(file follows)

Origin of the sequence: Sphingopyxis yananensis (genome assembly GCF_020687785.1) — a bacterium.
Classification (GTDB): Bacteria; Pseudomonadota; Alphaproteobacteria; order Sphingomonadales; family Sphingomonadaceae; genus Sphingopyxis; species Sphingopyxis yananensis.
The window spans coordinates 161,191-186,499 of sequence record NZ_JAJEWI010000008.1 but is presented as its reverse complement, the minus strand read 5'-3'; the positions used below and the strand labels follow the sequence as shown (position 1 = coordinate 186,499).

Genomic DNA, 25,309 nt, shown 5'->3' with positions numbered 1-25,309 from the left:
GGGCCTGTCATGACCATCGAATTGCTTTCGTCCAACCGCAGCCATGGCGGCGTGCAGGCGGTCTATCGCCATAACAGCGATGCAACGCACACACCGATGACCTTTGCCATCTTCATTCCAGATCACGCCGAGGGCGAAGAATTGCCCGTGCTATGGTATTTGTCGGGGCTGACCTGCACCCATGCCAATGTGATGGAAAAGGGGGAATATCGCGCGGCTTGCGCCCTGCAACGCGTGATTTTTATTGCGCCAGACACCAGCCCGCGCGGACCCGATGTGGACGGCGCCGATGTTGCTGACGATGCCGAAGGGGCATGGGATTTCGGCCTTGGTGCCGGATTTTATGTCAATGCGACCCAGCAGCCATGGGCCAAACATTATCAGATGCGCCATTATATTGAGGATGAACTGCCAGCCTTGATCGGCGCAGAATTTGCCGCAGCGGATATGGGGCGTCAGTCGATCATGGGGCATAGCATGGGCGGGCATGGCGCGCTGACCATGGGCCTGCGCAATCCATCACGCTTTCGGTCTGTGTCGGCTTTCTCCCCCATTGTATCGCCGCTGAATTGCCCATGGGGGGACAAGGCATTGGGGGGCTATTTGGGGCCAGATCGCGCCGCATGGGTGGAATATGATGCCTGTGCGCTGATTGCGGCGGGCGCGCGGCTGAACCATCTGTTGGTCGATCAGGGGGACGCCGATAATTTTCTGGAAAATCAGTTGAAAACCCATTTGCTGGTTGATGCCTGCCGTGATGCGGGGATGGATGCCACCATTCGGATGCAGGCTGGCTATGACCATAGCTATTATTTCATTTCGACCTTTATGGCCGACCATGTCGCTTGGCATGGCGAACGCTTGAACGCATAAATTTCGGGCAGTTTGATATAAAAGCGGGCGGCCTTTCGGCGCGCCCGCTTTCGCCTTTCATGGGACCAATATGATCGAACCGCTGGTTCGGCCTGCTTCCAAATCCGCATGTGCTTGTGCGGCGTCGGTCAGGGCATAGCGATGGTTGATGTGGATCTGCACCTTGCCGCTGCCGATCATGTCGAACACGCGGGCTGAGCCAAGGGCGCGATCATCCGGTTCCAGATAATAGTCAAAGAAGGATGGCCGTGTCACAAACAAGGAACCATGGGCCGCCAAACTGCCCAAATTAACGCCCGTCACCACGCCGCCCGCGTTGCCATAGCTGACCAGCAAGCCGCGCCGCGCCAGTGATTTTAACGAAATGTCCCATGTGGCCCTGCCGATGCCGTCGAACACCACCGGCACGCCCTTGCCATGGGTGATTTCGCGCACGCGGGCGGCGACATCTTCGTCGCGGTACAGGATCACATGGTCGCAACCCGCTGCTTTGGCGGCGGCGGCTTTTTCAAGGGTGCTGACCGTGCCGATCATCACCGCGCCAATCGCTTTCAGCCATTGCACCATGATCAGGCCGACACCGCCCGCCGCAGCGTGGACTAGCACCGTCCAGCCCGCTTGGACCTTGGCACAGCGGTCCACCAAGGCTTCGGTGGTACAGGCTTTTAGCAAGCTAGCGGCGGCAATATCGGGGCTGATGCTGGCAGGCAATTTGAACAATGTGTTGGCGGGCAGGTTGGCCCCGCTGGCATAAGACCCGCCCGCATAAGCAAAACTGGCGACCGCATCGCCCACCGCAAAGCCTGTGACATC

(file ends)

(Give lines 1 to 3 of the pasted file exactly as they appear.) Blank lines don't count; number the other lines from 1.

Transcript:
Origin of the sequence: Sphingopyxis yananensis (genome assembly GCF_020687785.1) — a bacterium.
Classification (GTDB): Bacteria; Pseudomonadota; Alphaproteobacteria; order Sphingomonadales; family Sphingomonadaceae; genus Sphingopyxis; species Sphingopyxis yananensis.
The window spans coordinates 161,191-186,499 of sequence record NZ_JAJEWI010000008.1 but is presented as its reverse complement, the minus strand read 5'-3'; the positions used below and the strand labels follow the sequence as shown (position 1 = coordinate 186,499).